If you live in Seattle, you’ve probably read that New Yorker article about the probability of a cataclysmic earthquake striking the (ultra-sexy-sounding) Cascadian subduction zone and obliterating our corner of the Pacific Northwest. If you haven’t read it yet, I’ll wait. It took me until this morning to finally feel up to reading about my imminent death and I understand if you need a little bit of preparation time.
I remember when I was in grade school, someone – maybe a psychic, maybe a seismologist, I can’t recall – predicted a major earthquake along the New Madrid fault. This faultline runs through northeastern Arkansas, eastern Tennessee, and mostly southeastern Missouri. In 1811, the New Madrid earthquake hit and caused significant property damage in St. Louis and, it is rumored, rang church bells in Boston. And when you’re a kid in the late ‘80s, this is one of the most dangerous things you can image. I remember parents keeping their kids home from school on the day it was supposed to happen. And, being in the Midwest, we didn’t even know or need to be concerned about tsunamis.
“Four to six minutes after the dogs start barking, the shaking will subside. For another few minutes, the region, upended, will continue to fall apart on its own. Then the wave will arrive, and the real destruction will begin.”
See, it’s not just the earthquake that will do it; it’s the tsunami that will come afterwards. As the article notes, “Among natural disasters, tsunamis may be the closest to being completely unsurvivable.” Also, should the Cascadian subduction zone rupture, “It will not look like a Hokusai-style wave, rising up from the surface of the sea and breaking from above. It will look like the whole ocean, elevated, overtaking land.” You know all those natural disaster films you’ve seen where people sprint through the streets and scramble up the sides of mountains and somehow, the protagonist escapes danger? Nope. Not real. A tsunami is no joke. It is a behemoth wall of seawater moving under a volition more powerful than anything mankind has ever produced and it does not stop until it is fucking done. Or until it smacks into a fucking mountain range that is massive enough to traverse an entire continent.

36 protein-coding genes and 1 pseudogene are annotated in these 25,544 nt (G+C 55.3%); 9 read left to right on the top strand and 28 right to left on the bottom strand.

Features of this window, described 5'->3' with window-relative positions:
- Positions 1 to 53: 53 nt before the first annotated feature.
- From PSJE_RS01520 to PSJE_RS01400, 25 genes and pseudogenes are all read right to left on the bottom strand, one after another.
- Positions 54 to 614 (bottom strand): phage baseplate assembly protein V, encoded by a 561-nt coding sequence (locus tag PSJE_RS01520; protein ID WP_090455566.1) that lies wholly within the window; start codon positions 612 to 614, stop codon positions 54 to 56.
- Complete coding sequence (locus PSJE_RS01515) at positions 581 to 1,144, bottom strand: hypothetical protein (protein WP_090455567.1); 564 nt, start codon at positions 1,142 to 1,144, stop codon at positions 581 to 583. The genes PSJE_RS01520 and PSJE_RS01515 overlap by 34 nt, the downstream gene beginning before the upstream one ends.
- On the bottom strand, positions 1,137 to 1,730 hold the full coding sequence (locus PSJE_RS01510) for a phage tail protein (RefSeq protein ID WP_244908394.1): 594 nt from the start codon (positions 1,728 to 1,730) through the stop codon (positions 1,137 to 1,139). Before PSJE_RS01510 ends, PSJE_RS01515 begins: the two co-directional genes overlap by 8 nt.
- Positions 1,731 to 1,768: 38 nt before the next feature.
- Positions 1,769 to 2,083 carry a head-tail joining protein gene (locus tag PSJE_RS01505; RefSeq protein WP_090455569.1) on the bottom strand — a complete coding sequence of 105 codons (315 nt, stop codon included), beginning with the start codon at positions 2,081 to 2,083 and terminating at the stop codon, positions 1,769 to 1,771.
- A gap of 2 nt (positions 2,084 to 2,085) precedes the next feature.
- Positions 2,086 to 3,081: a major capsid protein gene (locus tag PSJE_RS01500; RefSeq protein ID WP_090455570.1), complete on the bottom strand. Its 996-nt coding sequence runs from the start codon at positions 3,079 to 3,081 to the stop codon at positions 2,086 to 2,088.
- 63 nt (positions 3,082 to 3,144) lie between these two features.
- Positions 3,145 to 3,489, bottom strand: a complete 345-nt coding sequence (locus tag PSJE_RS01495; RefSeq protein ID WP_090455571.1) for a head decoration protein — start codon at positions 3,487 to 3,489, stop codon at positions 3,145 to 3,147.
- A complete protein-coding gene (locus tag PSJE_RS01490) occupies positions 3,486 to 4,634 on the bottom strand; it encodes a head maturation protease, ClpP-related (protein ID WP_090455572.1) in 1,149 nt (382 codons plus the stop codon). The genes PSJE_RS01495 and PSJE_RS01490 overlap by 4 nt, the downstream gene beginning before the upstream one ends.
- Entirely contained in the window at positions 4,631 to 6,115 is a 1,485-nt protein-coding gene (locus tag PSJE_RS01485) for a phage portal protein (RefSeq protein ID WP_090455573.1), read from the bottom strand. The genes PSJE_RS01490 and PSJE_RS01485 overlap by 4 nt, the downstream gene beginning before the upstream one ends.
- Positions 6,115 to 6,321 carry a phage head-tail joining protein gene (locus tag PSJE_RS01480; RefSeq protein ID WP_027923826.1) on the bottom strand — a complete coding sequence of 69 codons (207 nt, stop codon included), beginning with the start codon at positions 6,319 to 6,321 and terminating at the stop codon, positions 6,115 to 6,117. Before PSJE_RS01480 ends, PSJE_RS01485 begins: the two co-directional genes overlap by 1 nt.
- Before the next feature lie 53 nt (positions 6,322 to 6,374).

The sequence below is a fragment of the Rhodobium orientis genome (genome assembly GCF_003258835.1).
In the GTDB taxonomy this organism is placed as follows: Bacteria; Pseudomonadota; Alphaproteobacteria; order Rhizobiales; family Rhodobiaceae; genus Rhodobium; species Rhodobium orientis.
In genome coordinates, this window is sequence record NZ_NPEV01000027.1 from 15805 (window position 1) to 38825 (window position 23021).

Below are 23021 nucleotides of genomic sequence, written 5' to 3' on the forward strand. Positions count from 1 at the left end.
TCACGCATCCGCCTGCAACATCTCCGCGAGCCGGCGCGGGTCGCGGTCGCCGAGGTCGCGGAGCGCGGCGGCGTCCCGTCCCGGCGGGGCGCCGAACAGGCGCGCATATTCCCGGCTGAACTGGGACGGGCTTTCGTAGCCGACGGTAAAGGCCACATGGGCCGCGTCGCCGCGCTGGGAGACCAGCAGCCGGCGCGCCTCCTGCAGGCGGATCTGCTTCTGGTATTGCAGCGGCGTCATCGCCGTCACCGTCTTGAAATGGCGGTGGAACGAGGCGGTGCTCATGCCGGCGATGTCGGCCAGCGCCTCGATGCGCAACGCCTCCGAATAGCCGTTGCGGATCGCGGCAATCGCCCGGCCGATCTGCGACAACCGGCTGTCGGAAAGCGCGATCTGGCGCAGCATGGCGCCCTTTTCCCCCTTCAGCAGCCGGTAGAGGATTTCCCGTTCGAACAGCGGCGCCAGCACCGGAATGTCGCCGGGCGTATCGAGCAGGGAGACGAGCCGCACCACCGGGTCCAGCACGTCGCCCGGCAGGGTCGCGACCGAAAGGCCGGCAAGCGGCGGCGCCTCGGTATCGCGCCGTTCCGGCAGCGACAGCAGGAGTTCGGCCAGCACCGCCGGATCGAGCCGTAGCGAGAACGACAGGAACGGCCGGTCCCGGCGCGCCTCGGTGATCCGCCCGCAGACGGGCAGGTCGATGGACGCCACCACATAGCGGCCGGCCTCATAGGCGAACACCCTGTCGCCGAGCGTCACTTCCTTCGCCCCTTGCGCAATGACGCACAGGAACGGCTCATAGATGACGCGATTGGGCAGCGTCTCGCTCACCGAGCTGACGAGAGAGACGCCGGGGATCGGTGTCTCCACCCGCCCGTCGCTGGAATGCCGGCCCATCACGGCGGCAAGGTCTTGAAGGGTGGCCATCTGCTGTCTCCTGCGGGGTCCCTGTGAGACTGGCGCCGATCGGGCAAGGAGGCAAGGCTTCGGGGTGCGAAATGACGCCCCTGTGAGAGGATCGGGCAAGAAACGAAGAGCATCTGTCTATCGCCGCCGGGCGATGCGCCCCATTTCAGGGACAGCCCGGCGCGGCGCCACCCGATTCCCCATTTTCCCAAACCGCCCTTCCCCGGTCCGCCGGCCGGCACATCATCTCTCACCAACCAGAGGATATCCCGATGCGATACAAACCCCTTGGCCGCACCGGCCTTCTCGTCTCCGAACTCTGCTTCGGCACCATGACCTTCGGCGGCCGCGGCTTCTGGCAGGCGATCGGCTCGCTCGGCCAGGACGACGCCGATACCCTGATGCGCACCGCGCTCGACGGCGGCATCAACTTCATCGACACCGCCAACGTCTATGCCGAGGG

Think that’s bleak? Read the fucking article. Paragraph after paragraph of doomsday prophecy, only in actual true scientific context. The official estimates of human life damage are over 27,000 injured and 13,000 dead from Northern California to Vancouver. The worst of the damage will occur west of Interstate 5. Hey guys, guess who lives west of Interstate 5? (Raises hand, waves it desperately!)
There is no solid timeframe for an event like this, but the odds of a big earthquake, between 8.0 and 8.6 on the Richter scale, is about one in three over the next 50 years. But the very big one, at anywhere between an 8.7 and 9.0, the one that will trigger the most horrifying, decimating, long-lasting damage, is estimated at one in ten. I have no idea where I will be in 50 years (honestly I kind of hope I’ll be dead because the thought of living to 83 is just impossible in my head). Likely I will already have been priced out of Seattle with the rest of the poors and the only ones here to withstand the very big one will be tech billionaires who we’ll all be a little bit happy to see disappear under the waves. But I might still be around, and let me tell you something, if I have to die, it might as well be in a version of the apocalypse.
As depressing and anxiety-inducing as the information is – or maybe it’s not, like maybe you don’t live here or care about anyone who does, or like maybe you just hate-read this blog for some complicated psychological reason and are actively rooting for my catastrophic demise and if that’s the case then I can’t say I blame you – it’s still very fascinating. In much the same way as it is fascinating to read about super droughts or the Yellowstone supervolcano. Or maybe I’m a freakshow who is just exhausted all the time and is therefore reasonably comfortable with the concept of her own death. I suppose I am a fatalist. I dunno.